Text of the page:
Consuming WCF in Silverlight 3 Session at MIX ‘09

This session covers three separate scenarios for Silverlight and WCF interactions. The basic functionality of adding a service reference, creating proxy class and calling method hasn’t changed. However, they are trying to address some of the common pain points related to WCF

It’s now possible to remove the network traffic associated with ‘fat’ SOAP/XML messages by using a binary XML format to send the message. The demo reduced message size by 30%. But size was not the main design goal for binary XML. While compression is possible at the HTTP level, apparently binary XML reduces effort on the client and server as messages are compressed and decompressed. Binary XML is intended to improve speed. And while not every message is affected significantly (small messages and strings don’t really benefit), there is no case that MS is aware of where it gets worse. So binary XML becomes an appropriate default formatting standard.

Also included in this section was a description of why server-side error information is not accessible from within Silverlight. Specifically, if you have a server-side HTTP 500 code, the information related to the error does not get pushed to Silverlight. This is a fairly hard limitation related to how browsers pass HTTP information to plug-ins. And Silverlight is really a plug-in. The solution is an HTTP hack, there internal server errors get returned as HTTP 200 codes. And Silverlight 3 is built to pull the error information off of the response and surface it through the normal SOAP faulting mechanism.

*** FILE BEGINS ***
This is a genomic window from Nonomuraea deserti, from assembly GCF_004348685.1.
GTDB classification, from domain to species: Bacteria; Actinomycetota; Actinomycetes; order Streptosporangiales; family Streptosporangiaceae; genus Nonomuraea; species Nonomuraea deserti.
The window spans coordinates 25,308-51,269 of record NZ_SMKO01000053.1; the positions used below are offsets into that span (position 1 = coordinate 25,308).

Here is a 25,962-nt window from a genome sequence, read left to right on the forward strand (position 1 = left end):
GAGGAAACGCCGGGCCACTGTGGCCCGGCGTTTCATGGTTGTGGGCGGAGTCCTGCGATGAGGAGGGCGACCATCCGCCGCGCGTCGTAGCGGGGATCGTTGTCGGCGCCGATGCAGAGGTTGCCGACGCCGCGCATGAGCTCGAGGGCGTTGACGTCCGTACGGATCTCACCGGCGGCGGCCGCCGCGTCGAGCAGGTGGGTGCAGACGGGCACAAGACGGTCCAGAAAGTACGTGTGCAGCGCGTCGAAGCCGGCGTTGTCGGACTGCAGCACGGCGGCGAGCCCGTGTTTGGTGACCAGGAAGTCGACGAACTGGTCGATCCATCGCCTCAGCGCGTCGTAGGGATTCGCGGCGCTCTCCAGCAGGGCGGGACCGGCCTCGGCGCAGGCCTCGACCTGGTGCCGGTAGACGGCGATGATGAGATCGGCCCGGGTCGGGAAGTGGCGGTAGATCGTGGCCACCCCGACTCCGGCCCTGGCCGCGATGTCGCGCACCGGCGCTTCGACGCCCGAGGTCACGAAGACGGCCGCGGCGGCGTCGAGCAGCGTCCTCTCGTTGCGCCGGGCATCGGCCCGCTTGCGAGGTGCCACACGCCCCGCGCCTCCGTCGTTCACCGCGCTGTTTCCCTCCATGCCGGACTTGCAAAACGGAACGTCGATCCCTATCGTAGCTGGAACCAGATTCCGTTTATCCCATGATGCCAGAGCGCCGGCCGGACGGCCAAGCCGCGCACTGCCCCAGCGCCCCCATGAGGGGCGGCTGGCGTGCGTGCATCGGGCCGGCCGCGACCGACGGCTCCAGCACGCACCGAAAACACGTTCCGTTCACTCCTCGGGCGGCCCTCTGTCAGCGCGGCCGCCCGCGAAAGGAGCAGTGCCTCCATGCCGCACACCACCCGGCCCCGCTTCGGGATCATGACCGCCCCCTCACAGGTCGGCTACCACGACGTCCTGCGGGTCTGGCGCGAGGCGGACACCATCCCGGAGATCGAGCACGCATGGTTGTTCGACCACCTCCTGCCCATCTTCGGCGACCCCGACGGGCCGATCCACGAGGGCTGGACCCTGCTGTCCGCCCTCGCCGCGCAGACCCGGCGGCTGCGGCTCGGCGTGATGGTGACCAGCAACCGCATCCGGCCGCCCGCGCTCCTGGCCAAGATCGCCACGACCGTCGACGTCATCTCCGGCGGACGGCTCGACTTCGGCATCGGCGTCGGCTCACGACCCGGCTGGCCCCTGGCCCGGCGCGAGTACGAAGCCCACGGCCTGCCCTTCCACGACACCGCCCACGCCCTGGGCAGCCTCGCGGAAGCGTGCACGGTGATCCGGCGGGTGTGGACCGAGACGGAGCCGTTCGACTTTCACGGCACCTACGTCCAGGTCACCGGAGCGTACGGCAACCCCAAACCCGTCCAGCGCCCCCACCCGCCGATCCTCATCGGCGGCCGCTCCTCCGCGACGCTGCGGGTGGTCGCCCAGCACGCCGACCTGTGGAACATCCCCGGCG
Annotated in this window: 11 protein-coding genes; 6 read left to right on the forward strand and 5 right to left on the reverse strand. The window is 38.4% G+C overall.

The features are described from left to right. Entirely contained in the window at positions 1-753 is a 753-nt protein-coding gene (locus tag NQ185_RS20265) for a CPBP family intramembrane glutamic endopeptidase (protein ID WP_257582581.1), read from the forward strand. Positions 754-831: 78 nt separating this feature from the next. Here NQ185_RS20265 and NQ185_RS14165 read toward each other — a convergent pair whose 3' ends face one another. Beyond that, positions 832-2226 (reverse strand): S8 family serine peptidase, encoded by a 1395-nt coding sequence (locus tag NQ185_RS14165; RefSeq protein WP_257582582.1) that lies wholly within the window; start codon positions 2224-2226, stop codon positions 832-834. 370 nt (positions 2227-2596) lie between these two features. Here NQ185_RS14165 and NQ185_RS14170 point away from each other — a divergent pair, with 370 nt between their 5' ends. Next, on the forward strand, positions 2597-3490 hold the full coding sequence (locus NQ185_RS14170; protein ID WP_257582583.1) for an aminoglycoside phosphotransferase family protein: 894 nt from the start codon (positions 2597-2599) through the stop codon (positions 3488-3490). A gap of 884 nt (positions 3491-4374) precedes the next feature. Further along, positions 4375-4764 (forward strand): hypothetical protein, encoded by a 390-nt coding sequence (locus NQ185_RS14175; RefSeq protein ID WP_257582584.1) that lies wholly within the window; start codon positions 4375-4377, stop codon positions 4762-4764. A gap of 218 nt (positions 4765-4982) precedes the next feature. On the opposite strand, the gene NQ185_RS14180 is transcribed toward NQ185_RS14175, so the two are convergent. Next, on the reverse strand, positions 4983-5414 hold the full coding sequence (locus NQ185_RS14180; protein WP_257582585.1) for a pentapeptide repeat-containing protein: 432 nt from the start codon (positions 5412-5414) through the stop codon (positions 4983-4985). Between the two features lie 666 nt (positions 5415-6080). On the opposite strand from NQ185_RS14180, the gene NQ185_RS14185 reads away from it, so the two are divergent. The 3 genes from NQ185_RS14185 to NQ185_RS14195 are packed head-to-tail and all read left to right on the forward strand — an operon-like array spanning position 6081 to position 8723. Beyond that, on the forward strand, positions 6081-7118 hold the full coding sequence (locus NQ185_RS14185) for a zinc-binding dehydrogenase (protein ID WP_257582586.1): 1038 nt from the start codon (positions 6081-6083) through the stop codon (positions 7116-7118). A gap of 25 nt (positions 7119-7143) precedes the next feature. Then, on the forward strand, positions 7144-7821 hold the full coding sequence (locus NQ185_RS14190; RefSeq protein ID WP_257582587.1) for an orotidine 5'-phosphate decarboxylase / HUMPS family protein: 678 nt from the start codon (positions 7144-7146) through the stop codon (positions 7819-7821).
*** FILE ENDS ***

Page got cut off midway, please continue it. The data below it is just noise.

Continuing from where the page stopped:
When it comes to security WCF calls in Silverlight 3, there are two choices: browser-based and manual. The browser-based approach depends on cookies and Forms authentication at the browser level. This is easy to implement, but is open to cross-domain threats IF you have enable cross-domain access for every Web site. The manual approach has identity managed by Silverlight. When the credentials are added by Silverlight (instead of the browser), the cross-domain thread is eliminated. SL3 provides an out-of-the-box mechanism for creating the SOAP headers associated with the manual mechanism. It’s the ‘out-of-the-box’ that is new in SL3, not the technique itself.

The big gotcha in the manual mode is found in the method that WCF uses to prevent replay attacks. There is the concept of a MaxClockSkew. In indicates how far apart the client and server clocks can be. The default value if 5 minutes. which is to say that if the server system has a time of 11:05 and the client system has a time of 11:11, all messages will be rejected. This is the kind of situation that I’m sure will bedevil developers. MS is still trying to decide what the default value of MaxClockSkew will be when SL3 is released.

The second scenario covered in this session involved pushing messages to Silverlight. It was possible in SL2 to push message to the Silverlight application, but the knowledge required by the developer to implement it has been reduced. Because I’m very familiar with WCF, the technique does not seem advanced. Basically, the idea is to have the SL3 client make a one-way WCF call with a callback contract. The OneWay mode means that there is no calling context hanging around on the client. The callback allows the service to call back to the Silverlight application. In the Silverlight application, there is an event raised when the callback method is invoked from the service.

The third and final scenario talked about REST in Silverlight 3. As it turns out, SL3 doesn’t have much added in this area. Mostly because “the REST story in SL2 was pretty complete” This is actually pretty true about WCF in Silverlight in general. It’s not that there aren’t things that people would like to do with WCF in Silverlight (different bindings, for example). But the reality is that the limiting factor for most new feature requests is the HTTP stack from within the browser. It was mentioned that it’s possible to roll your own HTTP stack by going out to JavaScript through the HTTP DOM, but that technique will probably not work if the Silverlight application is running on off-browser mode.